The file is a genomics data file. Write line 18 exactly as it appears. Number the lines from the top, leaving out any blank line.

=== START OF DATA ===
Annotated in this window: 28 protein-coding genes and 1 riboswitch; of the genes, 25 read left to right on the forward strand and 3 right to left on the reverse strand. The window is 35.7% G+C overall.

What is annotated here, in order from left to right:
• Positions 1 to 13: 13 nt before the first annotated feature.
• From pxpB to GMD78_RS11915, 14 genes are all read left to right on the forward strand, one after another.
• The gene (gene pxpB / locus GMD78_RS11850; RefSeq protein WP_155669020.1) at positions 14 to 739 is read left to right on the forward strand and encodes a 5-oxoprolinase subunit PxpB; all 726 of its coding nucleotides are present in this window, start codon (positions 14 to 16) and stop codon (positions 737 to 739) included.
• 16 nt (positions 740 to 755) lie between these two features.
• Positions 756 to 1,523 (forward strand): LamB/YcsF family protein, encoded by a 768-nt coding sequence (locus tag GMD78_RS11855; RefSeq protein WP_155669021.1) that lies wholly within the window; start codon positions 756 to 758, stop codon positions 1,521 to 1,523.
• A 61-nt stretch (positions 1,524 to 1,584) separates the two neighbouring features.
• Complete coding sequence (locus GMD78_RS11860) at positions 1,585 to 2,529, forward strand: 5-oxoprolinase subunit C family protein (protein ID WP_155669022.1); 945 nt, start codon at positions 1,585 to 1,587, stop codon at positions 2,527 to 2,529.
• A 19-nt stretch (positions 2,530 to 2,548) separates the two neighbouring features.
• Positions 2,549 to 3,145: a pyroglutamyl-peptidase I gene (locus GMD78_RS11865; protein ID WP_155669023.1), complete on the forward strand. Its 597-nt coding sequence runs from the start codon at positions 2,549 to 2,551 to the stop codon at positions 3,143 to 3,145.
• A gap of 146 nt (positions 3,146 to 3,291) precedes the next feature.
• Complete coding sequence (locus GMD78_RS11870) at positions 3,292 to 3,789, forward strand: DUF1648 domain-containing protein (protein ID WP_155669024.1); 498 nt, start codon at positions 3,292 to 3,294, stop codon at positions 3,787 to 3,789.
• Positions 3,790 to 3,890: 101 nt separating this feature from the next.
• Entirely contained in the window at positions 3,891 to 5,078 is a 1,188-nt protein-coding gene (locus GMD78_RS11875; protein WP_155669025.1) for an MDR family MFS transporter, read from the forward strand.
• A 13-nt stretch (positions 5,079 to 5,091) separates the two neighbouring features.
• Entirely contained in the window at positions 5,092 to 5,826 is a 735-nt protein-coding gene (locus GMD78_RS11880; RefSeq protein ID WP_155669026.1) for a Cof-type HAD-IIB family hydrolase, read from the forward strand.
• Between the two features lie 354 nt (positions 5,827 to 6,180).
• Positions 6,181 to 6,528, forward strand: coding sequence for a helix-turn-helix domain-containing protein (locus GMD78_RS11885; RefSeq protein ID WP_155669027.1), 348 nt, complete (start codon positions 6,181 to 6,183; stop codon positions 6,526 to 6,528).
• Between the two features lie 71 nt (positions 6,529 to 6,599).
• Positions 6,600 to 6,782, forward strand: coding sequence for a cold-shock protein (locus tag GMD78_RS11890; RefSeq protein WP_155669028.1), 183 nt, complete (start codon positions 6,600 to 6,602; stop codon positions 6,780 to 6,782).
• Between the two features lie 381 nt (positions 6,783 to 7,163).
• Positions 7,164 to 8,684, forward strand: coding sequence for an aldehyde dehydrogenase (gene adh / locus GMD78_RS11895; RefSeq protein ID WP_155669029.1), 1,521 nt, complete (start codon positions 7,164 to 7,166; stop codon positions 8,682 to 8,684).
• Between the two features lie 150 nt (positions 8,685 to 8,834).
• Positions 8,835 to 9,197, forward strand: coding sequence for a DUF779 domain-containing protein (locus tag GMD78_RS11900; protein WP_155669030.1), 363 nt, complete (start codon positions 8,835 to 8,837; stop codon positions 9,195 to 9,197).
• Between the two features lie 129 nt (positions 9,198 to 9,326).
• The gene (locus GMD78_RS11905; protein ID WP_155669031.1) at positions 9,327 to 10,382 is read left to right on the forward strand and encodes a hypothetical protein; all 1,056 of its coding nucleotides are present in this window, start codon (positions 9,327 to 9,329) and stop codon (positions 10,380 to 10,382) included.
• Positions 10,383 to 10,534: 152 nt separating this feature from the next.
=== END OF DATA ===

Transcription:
• Between the two features lie 354 nt (positions 5,827 to 6,180).